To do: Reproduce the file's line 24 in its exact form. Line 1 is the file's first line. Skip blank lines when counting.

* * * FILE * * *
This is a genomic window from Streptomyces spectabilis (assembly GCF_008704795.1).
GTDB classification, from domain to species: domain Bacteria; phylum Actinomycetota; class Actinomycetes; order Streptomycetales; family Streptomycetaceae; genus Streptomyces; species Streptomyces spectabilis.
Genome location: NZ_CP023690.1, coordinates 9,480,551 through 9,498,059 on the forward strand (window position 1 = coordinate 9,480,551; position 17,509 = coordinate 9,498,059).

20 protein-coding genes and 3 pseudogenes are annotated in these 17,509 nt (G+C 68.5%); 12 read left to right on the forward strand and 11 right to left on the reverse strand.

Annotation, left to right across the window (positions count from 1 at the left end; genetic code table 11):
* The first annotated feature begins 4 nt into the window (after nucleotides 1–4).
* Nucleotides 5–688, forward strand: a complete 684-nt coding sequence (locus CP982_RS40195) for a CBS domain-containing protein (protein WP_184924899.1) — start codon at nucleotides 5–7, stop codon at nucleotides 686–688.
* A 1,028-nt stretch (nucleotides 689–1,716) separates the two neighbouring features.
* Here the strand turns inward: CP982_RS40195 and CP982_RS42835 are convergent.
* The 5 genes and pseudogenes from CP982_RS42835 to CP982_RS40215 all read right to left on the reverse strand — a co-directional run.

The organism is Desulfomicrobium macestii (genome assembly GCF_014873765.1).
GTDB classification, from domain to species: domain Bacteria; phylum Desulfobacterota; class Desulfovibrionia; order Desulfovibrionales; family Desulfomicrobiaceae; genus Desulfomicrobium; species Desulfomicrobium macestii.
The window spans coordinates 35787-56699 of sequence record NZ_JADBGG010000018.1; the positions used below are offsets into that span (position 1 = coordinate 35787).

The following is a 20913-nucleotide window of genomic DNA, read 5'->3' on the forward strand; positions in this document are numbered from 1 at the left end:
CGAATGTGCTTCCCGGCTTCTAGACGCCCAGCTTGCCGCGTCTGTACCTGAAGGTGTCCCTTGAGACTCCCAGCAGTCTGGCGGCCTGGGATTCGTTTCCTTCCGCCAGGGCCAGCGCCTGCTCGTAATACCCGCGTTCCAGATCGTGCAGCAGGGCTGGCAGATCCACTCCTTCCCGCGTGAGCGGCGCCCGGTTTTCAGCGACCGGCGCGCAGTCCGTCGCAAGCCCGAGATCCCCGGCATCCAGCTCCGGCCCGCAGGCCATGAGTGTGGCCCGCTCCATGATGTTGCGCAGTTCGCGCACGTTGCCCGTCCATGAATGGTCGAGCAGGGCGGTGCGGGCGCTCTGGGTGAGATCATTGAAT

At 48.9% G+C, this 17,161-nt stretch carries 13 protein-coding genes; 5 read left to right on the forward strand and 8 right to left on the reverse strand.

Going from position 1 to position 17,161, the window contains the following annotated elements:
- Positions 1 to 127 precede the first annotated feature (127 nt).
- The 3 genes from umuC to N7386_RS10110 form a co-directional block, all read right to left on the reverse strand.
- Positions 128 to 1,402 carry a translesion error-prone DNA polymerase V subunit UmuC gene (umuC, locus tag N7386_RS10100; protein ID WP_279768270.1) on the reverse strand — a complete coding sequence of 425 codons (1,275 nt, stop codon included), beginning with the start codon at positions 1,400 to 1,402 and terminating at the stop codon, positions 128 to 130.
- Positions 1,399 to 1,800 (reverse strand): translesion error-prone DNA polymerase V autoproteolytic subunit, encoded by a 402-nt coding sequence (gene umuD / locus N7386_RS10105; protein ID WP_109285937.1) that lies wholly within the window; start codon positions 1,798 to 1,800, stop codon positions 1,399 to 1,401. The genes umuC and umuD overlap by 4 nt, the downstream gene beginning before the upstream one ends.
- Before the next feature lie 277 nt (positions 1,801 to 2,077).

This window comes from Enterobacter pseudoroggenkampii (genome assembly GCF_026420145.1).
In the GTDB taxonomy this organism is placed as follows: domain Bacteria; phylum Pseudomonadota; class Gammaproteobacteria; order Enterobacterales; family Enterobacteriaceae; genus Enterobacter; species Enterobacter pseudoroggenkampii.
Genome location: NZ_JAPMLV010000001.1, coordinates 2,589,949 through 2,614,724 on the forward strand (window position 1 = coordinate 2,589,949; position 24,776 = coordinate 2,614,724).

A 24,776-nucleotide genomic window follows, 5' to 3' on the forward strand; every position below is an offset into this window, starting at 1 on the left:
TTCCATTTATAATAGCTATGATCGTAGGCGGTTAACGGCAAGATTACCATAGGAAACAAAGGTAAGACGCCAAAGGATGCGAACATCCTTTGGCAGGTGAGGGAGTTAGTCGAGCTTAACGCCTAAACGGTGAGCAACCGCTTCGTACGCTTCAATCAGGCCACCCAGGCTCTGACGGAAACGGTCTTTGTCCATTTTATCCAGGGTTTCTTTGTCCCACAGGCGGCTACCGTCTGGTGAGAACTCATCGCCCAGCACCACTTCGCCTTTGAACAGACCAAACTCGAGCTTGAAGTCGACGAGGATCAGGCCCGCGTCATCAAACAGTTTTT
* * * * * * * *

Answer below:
In the GTDB taxonomy this organism is placed as follows: domain Bacteria; phylum Pseudomonadota; class Gammaproteobacteria; order Enterobacterales; family Enterobacteriaceae; genus Enterobacter; species Enterobacter pseudoroggenkampii.